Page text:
As I've progressed, I find the unbendable arm thingy is very important for forward rolls. If it collapses, your shoulder is next in line. Pointing your elbow in the direction of the roll, and your finger tips back at you, introduces tension into the arm. This allows it to be "springy"

Take your time, you'll get it.


03-11-2003, 02:48 PM
me too me too

I subluxated my shoulder doing a forward roll in my third week.That was in December.Painful and embarrassing as it was the exact baby roll described above.As i had no fear of falling before it gave me a whole new fear to work through and i am happy to say that last night i was happily rolling on both shoulders and landing on my feet instead of flat on my back, in fact i can roll forward in a straight line but not back. Last night, anyway.

be very patient with yourself.

i tell myself that about every 30 seconds...



03-11-2003, 04:40 PM
Good advice from those above.

All I'll add now is something I've learned many times over: sometimes, the frustration itself is the lesson...

-- Jun

Paul Klembeck
03-11-2003, 04:52 PM
In aikido you definitely have to take a long range point of view, as there will be many periods of frustration for any honest student. Now its rolls, later it will be something else. This is the nature of learning a difficult art.

From the long range point of view: My teacher took 6 months to a year to learn to roll. Now he's a seventh dan and a Shihan. In the long run, continued practice is what counts.

Paul Klembeck

03-11-2003, 04:57 PM
Thanks for the words everyone.

I suppose I'll just have to view sitting out on some drills as "smart time" to heal myself - and others as "learning time". Perhaps I need to learn not to get in a hurry as well...

Paul Sanderson-Cimino
03-11-2003, 05:39 PM
An upside a senior student told me:

"Hey, everyone has trouble with certain things, and is good at certain things; it's just how your body is. Think of it this way. You're learning all the tips and tricks, so you'll be able to teach rolls really well..."


I hadn't thought of it like that. But I saw someone else having trouble, and I conveyed one of said tricks after watching her try, and it allowed her to do a roll. So there's a bright side to being slow - you can help other slow people. ^_-

03-11-2003, 07:24 PM
Don't worry Matthew, as Jun said the frustration itself is a lesson. As time passed you will overcome that as long as you keep practicing. A bit advice from me from my own experience (I have the same problem as yours), at first roll in any position you are comfortable in (I rolled sideways) but spend some time after class about five minutes to practice roll. maybe its awkward at first but in my opinion a good roll was executed because we already used to it. Good luck and keep practicing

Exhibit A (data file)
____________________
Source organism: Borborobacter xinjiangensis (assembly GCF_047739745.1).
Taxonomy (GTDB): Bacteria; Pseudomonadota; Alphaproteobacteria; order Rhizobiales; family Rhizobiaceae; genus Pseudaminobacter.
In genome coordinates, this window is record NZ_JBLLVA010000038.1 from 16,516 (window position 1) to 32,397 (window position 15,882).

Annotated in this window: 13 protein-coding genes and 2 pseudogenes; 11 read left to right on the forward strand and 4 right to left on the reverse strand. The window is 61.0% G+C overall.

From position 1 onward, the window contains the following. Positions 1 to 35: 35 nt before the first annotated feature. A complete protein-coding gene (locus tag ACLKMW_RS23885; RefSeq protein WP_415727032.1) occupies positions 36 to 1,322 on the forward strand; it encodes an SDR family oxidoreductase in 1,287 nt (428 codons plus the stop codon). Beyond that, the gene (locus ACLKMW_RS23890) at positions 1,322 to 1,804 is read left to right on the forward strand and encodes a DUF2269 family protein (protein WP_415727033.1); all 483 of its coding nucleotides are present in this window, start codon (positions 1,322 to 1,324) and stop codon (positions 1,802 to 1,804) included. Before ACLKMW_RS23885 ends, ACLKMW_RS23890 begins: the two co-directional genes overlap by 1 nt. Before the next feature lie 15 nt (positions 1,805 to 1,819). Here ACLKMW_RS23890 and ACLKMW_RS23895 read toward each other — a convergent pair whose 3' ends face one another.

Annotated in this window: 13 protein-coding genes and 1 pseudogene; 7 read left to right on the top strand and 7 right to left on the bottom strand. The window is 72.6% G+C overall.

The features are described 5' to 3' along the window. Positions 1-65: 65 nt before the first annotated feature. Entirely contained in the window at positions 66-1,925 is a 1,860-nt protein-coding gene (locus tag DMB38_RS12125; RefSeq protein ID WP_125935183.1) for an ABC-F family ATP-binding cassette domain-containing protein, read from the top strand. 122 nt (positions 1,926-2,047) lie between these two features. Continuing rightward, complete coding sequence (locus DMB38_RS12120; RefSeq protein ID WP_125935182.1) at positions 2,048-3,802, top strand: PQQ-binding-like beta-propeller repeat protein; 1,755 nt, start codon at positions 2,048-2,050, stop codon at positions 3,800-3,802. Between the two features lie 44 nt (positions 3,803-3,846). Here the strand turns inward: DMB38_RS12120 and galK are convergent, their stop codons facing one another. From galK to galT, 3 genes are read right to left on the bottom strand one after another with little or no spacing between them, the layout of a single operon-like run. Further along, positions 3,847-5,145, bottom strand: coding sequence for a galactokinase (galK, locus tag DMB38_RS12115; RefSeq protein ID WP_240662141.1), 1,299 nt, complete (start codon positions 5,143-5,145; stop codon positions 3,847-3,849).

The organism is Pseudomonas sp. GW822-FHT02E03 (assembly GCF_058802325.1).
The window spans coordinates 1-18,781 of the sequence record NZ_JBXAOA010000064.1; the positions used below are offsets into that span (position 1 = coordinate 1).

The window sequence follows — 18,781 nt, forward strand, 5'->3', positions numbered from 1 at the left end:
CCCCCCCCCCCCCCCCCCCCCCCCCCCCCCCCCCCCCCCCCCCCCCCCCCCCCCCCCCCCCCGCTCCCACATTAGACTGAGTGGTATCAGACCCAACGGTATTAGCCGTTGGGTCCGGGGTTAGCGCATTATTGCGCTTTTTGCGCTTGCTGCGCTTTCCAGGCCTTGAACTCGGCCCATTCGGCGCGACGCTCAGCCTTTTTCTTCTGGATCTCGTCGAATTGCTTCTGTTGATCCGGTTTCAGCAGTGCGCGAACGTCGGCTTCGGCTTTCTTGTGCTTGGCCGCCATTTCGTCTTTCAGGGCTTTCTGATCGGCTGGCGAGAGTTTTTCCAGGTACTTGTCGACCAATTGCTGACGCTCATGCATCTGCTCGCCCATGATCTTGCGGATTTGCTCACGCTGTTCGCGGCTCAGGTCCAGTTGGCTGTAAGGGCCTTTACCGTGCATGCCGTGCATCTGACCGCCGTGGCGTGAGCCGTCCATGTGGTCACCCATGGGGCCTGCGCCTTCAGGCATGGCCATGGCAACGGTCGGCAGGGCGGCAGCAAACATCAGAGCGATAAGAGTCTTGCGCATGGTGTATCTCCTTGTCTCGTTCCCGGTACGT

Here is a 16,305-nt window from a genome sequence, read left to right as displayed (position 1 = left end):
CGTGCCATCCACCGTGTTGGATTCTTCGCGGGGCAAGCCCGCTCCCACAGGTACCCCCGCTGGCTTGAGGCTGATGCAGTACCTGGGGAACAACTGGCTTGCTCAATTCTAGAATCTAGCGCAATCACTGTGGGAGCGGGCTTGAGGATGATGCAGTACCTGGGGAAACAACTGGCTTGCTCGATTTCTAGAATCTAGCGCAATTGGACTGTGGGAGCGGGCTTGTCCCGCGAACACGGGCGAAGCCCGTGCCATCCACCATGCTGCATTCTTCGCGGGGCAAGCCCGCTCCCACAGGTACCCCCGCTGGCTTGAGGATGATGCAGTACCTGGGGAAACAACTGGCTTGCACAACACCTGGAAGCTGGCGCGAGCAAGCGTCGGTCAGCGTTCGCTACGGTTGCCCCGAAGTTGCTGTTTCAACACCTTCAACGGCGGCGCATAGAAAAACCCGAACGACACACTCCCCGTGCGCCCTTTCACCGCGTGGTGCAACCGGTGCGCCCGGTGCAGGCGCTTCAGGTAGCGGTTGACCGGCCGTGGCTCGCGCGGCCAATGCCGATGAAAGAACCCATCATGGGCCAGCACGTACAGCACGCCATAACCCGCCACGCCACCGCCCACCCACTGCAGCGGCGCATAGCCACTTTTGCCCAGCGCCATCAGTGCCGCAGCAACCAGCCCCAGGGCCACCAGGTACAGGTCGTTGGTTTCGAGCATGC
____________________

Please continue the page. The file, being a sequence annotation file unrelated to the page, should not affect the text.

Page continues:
Joseph Huebner
03-12-2003, 07:39 PM

Greetings! Believe me (and my iced left shoulder LOL) you're not alone! I'm a newbie myself. Keep with it. It does get better. Check out the thread "Need advice for my newbie self" we address this very issue.


03-12-2003, 08:38 PM
hey matthew,

as joseph said you're not alone, i'm the one who started the "Need advice for my newbie self" thread because i messed up my left shoulder doing one of my first forward rolls....i'm talking everyone's advice and doing like you're doing just watching out for my left shoulder being sure to tell nage to be gentle on that side and compenstating with a backfall or just not doing it at all.

btw i was wondering if any of us newbies with left shoulder injuries are right hand dominant and therefore lack significant confidence when useing our left sides....i find this to be the case for me being that i have to focus a little more when using my left side both as nage and as uke...just a thought...


03-12-2003, 09:05 PM
Um this is weird but I just wrote a posting on this thread and it got posted on the "other shoulder thread"...I put in a link to some good physical therapy, it sure helped me.Took me nine weeks but I can now take backward ukemi & am doing forward rolls on both sides.And overhead sword strokes...



03-12-2003, 09:17 PM
btw i was wondering if any of us newbies with left shoulder injuries are right hand dominant and therefore lack significant confidence when useing our left sides
Could be but for me it's the opposite. I'm a righty but I injured my right shoulder. That was over six years ago and although the shoulder is completely healed and there isn't any pain, I'm more mentally comfortable doing diving forward rolls on my left side.


Joseph Huebner
03-12-2003, 10:47 PM
I wouldn't solicit the right-hand dominant theory as absolute when it comes to rolling on the left side. I cannot say for sure, but as a kid doing somersaults, my technique favored the right. We develop a pattern, a set way of doing things. Ukemi presents as a challenge to "un-do" alot of past learned behavior.